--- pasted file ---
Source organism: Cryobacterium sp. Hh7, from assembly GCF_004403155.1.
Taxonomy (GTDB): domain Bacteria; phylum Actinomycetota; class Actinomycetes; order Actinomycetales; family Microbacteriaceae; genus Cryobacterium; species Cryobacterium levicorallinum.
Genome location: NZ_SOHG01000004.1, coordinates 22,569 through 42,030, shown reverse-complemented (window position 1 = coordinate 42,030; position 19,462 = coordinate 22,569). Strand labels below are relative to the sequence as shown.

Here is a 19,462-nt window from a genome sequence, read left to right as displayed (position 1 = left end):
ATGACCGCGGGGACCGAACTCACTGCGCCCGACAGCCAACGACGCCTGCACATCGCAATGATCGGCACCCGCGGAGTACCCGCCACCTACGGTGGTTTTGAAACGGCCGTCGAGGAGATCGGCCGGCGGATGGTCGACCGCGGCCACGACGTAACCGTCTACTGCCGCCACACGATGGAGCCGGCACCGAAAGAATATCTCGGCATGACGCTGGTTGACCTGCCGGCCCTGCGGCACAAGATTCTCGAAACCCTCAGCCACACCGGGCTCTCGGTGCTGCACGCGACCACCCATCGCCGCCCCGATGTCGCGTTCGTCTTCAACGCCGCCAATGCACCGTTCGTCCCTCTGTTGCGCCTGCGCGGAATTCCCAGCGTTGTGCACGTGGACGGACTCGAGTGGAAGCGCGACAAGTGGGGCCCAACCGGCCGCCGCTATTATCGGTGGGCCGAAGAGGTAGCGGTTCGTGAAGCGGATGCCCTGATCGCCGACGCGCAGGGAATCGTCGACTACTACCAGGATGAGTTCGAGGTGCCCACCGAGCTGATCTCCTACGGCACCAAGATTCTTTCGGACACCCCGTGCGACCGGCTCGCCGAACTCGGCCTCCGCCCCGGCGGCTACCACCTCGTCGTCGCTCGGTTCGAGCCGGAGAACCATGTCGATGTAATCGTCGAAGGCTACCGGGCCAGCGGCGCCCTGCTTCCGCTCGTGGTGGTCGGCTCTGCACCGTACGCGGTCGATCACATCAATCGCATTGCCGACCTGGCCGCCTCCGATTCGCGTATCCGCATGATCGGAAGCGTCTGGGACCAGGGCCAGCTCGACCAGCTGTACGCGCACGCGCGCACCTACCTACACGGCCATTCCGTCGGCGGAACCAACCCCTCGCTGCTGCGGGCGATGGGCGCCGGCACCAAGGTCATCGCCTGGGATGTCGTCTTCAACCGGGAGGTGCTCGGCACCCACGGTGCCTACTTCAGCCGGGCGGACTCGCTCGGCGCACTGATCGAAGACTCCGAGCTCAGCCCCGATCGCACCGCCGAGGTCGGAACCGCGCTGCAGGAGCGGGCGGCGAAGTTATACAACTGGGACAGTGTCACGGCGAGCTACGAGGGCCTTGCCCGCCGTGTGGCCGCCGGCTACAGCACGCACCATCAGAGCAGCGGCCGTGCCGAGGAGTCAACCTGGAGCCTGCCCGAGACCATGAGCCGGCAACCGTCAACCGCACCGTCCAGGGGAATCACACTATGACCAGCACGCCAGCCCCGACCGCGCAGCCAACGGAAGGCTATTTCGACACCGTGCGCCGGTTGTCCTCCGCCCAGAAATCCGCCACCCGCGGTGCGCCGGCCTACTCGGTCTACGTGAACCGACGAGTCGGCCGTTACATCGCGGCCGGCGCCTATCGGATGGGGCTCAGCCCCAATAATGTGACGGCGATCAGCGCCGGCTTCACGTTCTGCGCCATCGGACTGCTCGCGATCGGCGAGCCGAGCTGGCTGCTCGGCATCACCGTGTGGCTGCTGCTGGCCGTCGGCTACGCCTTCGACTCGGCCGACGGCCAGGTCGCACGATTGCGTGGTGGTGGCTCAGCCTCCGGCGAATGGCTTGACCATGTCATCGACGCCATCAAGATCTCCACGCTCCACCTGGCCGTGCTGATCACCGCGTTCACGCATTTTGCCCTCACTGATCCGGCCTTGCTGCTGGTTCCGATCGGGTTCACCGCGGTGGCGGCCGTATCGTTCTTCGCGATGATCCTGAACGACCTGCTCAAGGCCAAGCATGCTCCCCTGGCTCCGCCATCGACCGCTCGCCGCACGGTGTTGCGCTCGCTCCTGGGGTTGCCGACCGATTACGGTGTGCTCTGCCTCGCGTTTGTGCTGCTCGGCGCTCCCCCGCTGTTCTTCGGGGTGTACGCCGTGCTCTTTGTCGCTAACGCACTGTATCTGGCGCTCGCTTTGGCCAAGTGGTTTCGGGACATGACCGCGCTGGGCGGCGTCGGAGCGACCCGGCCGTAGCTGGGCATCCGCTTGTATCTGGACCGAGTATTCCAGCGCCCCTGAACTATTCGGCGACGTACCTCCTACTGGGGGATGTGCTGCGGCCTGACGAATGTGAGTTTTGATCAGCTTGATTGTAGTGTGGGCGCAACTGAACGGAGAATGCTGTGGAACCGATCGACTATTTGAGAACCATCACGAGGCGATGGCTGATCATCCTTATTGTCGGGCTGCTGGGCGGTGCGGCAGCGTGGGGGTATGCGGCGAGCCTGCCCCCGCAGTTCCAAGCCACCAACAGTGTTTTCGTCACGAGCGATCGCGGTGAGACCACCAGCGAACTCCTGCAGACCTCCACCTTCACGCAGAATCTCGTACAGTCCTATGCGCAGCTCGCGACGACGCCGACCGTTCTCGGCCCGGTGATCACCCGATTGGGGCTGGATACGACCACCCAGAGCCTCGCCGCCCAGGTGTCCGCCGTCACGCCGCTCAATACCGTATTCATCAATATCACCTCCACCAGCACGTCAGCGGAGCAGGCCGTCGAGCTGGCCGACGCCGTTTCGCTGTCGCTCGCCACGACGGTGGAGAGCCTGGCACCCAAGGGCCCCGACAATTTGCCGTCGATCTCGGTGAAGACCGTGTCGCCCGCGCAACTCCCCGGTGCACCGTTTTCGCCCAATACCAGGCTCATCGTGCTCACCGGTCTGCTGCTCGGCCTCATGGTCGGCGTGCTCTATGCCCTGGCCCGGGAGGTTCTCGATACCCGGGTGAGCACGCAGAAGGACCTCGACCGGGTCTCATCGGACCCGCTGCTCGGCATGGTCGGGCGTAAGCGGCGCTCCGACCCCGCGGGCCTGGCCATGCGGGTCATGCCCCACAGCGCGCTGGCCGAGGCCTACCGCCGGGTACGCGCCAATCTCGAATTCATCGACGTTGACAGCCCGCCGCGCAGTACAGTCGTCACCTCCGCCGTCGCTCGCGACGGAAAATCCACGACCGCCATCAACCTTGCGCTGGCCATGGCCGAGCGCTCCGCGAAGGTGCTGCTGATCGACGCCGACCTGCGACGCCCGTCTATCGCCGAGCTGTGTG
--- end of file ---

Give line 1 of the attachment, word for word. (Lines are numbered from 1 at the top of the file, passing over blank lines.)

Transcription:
Source organism: Cryobacterium sp. Hh7, from assembly GCF_004403155.1.